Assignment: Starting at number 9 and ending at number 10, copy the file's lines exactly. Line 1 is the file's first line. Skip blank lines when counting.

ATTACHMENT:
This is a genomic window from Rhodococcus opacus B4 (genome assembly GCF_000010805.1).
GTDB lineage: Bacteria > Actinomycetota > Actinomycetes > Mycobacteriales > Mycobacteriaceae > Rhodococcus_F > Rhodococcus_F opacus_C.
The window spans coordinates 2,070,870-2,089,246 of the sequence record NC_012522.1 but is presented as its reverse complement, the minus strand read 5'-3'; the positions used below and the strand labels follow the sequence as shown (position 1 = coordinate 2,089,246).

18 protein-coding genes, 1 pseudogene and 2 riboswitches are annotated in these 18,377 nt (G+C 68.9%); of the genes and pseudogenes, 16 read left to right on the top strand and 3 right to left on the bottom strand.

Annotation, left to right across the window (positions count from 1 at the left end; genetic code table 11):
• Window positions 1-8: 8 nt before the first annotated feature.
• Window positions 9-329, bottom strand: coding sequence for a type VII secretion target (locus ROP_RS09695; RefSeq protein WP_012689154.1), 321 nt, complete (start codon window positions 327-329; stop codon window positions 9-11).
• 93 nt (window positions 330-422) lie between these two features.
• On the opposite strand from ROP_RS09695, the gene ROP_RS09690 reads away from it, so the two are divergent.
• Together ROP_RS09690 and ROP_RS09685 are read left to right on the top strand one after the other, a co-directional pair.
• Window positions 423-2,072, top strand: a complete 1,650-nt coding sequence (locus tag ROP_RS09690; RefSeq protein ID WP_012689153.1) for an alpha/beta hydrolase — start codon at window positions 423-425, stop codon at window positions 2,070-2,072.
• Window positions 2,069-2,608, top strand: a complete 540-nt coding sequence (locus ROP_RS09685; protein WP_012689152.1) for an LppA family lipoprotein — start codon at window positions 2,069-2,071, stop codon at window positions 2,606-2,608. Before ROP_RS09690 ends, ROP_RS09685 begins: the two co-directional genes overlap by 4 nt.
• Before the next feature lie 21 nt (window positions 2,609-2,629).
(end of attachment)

• On the opposite strand from ROP_RS09695, the gene ROP_RS09690 reads away from it, so the two are divergent.
• Together ROP_RS09690 and ROP_RS09685 are read left to right on the top strand one after the other, a co-directional pair.